Breeding bird atlases use field observations to record possible, probable, or confirmed nesting in uniform-sized blocks within a county or state. Biologist/artist Tim Manolis led a Sacramento County atlas project in 1988-93, but the results were never published. When Edward Pandolfino of Western Field Ornithologists heard about it he suggested repeating the effort and packaging the two data sets together. The second Sacramento atlas, covering 2016-20, followed the lead of recent state atlases in the eastern US in using data uploaded to the birding app eBird to supplement targeted observations. “It’s a lot more efficient, and lets everybody get involved,” says Pandolfino, lead author of the publication.
 
Overall avian species richness didn’t change significantly, but distributions did for many species. Some wetland specialists, including cinnamon teal, pied-billed grebe, common gallinule, American coot, northern harrier, and yellow-headed blackbird, were found in fewer blocks. Pandolfino notes that the grebe, gallinule, and coot, which have similar breeding requirements, disappeared from almost the same blocks. “Some of these blocks had no net loss in hectares of wetlands but a dramatic increase in development,” he adds. “You wind up with patches surrounded by development where the birds are vulnerable to predators.” Rice field acreage in the Natomas Basin, which hosted black terns and American bitterns, was reduced by residential development and airport expansion; the tern no longer nests in the county. Trends are less clear for other species, like herons and egrets. On the positive side, raptors once hammered by DDT have rebounded, and Cooper’s hawks, western bluebirds, and others have adapted to urban areas.
 
Pandolfino cautions that atlases show presence, not numbers. “The data is binary—yes or no for each block,” he says. “A species may be declining in population but still breeding in the same block.” But that doesn’t reduce the value of the project as a baseline.

Pearls in the ocean of information that our reporters didn’t want you to miss
Pied-billed grebe by Tim Manolis
 

Hot off the press, Sacramento County Breeding Birds: A Tale of Two Atlases and Three Decades of Change raises red flags for some of the county’s wetland species.

Breeding bird atlases use field observations to record possible, probable, or confirmed nesting in uniform-sized blocks within a county or state. Biologist/artist Tim Manolis led a Sacramento County atlas project in 1988-93, but the results were never published. When Edward Pandolfino of Western Field Ornithologists heard about it he suggested repeating the effort and packaging the two data sets together. The second Sacramento atlas, covering 2016-20, followed the lead of recent state atlases in the eastern US in using data uploaded to the birding app eBird to supplement targeted observations. “It’s a lot more efficient, and lets everybody get involved,” says Pandolfino, lead author of the publication.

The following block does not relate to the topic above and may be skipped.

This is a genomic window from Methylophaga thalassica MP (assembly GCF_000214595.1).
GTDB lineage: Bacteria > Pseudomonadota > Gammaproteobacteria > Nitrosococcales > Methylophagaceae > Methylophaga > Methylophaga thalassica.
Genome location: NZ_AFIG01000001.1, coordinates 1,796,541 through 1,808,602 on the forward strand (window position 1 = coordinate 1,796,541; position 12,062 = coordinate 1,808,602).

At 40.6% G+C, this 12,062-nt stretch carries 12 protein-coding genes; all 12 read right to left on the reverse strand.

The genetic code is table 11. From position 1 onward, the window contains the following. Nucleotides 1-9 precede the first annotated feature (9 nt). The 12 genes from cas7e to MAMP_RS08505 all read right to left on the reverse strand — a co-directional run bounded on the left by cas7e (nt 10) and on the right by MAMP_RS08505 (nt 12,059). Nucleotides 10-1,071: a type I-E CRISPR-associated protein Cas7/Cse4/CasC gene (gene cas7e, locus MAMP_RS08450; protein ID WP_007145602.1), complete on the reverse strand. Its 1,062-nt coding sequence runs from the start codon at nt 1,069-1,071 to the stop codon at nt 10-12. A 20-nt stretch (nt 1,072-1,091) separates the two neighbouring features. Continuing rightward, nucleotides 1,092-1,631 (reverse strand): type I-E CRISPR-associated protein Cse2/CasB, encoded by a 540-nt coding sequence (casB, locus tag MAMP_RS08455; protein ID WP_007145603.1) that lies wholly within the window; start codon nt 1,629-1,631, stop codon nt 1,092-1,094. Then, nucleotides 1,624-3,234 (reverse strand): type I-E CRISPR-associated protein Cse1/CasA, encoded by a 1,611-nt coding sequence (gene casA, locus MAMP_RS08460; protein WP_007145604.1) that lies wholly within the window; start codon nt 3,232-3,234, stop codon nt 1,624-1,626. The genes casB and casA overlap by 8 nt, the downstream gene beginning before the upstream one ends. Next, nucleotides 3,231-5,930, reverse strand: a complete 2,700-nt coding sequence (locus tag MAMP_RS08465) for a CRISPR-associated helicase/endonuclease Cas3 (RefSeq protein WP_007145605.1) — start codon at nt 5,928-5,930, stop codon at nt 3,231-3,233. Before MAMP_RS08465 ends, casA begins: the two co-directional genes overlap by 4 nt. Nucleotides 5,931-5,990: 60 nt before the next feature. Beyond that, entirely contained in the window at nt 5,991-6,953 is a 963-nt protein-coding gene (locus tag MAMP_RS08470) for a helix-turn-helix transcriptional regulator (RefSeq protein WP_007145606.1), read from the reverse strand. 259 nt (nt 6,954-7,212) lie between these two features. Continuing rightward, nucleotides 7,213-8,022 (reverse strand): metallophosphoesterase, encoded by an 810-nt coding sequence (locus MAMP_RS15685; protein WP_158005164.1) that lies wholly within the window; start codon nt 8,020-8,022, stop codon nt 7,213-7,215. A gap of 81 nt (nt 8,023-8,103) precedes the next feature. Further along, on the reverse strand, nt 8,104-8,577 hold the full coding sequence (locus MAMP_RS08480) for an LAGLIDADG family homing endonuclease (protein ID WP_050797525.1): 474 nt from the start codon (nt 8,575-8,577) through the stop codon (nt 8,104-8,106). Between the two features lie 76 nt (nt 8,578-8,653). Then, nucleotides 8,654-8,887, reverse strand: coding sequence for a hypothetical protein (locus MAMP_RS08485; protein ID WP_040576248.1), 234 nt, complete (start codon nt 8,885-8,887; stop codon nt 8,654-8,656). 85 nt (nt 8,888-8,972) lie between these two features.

Overall avian species richness didn’t change significantly, but distributions did for many species. Some wetland specialists, including cinnamon teal, pied-billed grebe, common gallinule, American coot, northern harrier, and yellow-headed blackbird, were found in fewer blocks. Pandolfino notes that the grebe, gallinule, and coot, which have similar breeding requirements, disappeared from almost the same blocks. “Some of these blocks had no net loss in hectares of wetlands but a dramatic increase in development,” he adds. “You wind up with patches surrounded by development where the birds are vulnerable to predators.” Rice field acreage in the Natomas Basin, which hosted black terns and American bitterns, was reduced by residential development and airport expansion; the tern no longer nests in the county. Trends are less clear for other species, like herons and egrets. On the positive side, raptors once hammered by DDT have rebounded, and Cooper’s hawks, western bluebirds, and others have adapted to urban areas.
 
Pandolfino cautions that atlases show presence, not numbers. “The data is binary—yes or no for each block,” he says. “A species may be declining in population but still breeding in the same block.” But that doesn’t reduce the value of the project as a baseline.

About the author

Joe Eaton writes about endangered and invasive species, climate and ecosystem science, environmental history, and water issues for ESTUARY. He is also "a semi-obsessive birder" whose pursuit of rarities has taken him to many of California's shores, wetlands, and sewage plants.

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